• We expanded partnerships with the City of Albuquerque, Bernalillo County, and the NM Department of Health; with local and national foundations, and with community partner organizations. We are grateful to Community Catalyst, Foundation for Opioid Response Efforts, Con Alma Health Foundation, NewMexicoWomen.org, the Elevate Initiative, Albuquerque Community Foundation, Santa Fe Community Foundation’s Envision Fund, St Anthony’s Foundation, and the McCune Charitable Foundation, among others, for support for programs and operations.
  • We expanded benefits for our hardworking staff team - many of whom have been working on site at Casa de Salud during the entire COVID pandemic.

And, some wins and shoutouts about Casa de Salud team members:
  • Casa de Salud’s Clinical Manager, Alejandra Casarrubias RN, who was also a former Health Apprentice Fellow – was selected for the prestigious national Bloomberg Fellowship this year, receiving a full scholarship for a Masters in Public Health at the Johns Hopkins Bloomberg School of Public Health (announcement here).
  • Casa de Salud’s Executive Director, Dr Anjali Taneja, was appointed to the University of New Mexico Hospital Board of Trustees, by the Bernalillo County Commission.
  • Our new staff physicians and NPs this year include Andrea Vanderwoude NP (our clinician fellow!), Estela Gonzalez NP, and Marion Cook MD (a former health apprentice fellow and former staff member). They join our staff physicians Dr Anjali Taneja MD and Dr Heather Greene MD. And several Casa locums clinicians have been so helpful for ongoing coverage needs at Casa - Lorraine Cordova NP (also a curandera and a founding member of Casa), Dr David Parajon, Dr Jessie Rogers, and Dr Wendy Johnson.
  • Two health apprentices joined our staff as Clinic Flow Coordinators – Fabian Martinez and Carolina Rios. This makes 11 former health apprentice fellows who are now employed at Casa de Salud, in the roles of: Family Physician, Clinical Manager and Registered Nurse, Clinic Flow Coordinators, and Health Apprentice Fellowship Developer!
  • Two Clinic Flow Coordinators at Casa de Salud (and former health apprentice fellows), Diana Medrano and Ariadne Calderon, were accepted to and are enrolled in the first class of the University of New Mexico accelerated Bachelor of Science in Nursing program. And we are awaiting news from several apprentices and staff members who have applied to medical school and to physician assistant (PA) school!
  • Casa’s Executive Director traveled to Tucson, Arizona in February to speak about Casa’s model of care, at the Andrew Weil Center for Integrative Medicine. And this year, she served as co-host of this year’s New Mexico Ethics in Business Award, after receiving the award last year.
  • Casa de Salud’s Director of Operations Elizabeth Boyce was appointed to and represents Casa de Salud on the New Mexico Opioid Overdose Prevention Council.
  • Casa staff and health apprentices presented at the New Mexico Public Health Associationconference this year. The workshop “Health Apprentice Fellowship: A Model for Transforming and Diversifying the Healthcare Workforce“ was coordinated by Health Apprentice Fellowship Developer Andrea Romero, Clinic Flow Coordinator Rocio Sanchez, Clinic Flow Coordinator Yuri Munoz, and health apprentice fellows Jose Herrera and Kira Lotz.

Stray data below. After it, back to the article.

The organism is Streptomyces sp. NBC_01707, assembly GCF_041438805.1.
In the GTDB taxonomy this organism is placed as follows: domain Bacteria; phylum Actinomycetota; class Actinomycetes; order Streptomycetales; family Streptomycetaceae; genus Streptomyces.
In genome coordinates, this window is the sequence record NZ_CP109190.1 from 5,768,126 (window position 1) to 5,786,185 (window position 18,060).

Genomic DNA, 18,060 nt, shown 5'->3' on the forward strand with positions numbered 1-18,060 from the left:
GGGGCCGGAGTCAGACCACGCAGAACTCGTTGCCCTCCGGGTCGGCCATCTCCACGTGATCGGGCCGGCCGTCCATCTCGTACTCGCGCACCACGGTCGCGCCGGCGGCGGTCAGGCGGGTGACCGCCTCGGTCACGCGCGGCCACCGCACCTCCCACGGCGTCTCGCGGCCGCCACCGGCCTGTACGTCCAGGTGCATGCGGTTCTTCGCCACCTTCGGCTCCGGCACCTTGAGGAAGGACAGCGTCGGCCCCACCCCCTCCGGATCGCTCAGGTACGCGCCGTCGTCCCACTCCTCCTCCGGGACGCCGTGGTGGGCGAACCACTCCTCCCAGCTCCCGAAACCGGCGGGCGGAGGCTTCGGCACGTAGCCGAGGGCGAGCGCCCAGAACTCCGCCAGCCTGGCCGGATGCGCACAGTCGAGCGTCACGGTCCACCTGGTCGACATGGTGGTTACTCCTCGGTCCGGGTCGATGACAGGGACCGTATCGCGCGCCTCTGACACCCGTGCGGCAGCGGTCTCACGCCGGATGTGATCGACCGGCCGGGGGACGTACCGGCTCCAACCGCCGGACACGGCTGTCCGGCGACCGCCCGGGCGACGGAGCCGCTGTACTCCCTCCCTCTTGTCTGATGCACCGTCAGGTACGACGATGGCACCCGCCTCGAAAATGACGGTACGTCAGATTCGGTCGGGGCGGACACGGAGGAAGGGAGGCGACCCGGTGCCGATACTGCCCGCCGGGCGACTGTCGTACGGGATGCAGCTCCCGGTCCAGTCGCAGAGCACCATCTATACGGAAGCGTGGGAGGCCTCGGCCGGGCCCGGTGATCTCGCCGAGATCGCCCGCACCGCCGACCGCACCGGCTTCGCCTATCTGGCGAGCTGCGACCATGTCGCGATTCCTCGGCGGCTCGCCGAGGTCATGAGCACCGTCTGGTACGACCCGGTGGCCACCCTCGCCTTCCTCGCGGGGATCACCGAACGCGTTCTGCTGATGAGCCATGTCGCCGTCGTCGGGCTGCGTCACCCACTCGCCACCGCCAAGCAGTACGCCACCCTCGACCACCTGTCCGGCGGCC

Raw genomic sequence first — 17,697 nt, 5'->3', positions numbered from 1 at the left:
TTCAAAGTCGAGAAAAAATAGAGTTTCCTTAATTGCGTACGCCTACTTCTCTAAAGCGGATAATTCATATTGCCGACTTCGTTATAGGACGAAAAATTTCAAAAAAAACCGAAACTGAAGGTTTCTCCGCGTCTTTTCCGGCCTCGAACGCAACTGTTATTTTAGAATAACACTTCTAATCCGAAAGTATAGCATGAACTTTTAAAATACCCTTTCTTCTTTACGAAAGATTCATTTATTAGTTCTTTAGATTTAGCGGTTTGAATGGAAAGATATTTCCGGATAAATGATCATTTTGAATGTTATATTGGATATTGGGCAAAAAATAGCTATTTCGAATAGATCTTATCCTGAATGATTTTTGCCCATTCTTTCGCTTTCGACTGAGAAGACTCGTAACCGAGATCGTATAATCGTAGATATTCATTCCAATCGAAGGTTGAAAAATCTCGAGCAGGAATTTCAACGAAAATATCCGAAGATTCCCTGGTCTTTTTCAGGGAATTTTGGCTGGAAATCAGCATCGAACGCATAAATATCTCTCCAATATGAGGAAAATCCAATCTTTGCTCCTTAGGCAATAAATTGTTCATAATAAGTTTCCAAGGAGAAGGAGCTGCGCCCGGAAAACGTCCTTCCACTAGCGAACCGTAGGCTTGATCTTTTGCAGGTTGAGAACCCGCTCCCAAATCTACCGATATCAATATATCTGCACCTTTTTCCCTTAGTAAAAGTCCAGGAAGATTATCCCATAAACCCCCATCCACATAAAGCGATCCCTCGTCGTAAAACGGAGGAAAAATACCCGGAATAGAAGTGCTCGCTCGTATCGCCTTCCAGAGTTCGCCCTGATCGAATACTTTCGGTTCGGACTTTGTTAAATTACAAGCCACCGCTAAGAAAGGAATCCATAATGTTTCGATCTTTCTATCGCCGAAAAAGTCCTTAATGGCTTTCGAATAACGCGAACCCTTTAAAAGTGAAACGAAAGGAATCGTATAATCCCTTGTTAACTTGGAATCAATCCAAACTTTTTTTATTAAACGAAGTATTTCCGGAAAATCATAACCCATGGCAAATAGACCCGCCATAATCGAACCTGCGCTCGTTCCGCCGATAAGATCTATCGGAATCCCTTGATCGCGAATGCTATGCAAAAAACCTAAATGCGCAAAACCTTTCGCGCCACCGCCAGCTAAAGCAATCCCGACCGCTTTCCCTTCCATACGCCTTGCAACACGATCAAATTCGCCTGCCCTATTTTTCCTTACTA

• Eight of Casa’s hardworking employees qualified for and received the Bernalillo County Premium Pay Grant, as part of the county’s efforts to support employees who were critical to care during the COVID-19 pandemic. Thanks to County Commissioner Steven Michael Quezada for reallocating a portion of his District-directed American Rescue Plan Act funding towards the grant for businesses in his district, which allowed for more employees to receive the grant.
  • Our new community organizer Alejandra Cruz Blanco is continuing our tradition of supporting uninsured New Mexicans with overwhelming hospital medical debt, helping to improve access to our safety net public hospital, University of New Mexico Hospital. She is also working to organize patients and health workers statewide to expand access to critical healthcare and move forward innovative statewide healthcare policies.

Next year, Casa de Salud celebrates our 20th anniversary! In 2024, we aim to continue all of our work above and expand our care beyond our South Valley location (more forthcoming!), expand our staff with new positions, continue to serve uninsured individuals and families in New Mexico, and build out creative innovations in care for our uninsured patients and patients with Medicaid. We are also working to build out a dignified continuum of care for people being released from the county jail, develop community events and health political education, and restore and strengthen our integrative healing options at the clinic. We will continue working to transform care locally and statewide, while building power with community and among health workers.

Below are some ways you can support our work and spread the word!

  • Please consider a donation to Casa de Salud here. The Casa team spirit is so beautiful, our team members work nimbly, creatively, and with so much love for our community. We do this work with so much resourcefulness towards finding sustainable, diverse approaches to funding – and with little overhead. Your support will go a long way towards this goal, for the year ahead.
  • Would you help us get the word out and help us find excellent clinicians and team members so our organization can best serve our community?
  • Know anybody who may be interested in our Health Apprentice Fellowship?
  • Join our VIDA network of health workers and community members moving together on healthcare access, addictions, and community safety issues.
  • Do you have other ideas or suggestions? Want to reach out? Don’t hesitate to email us.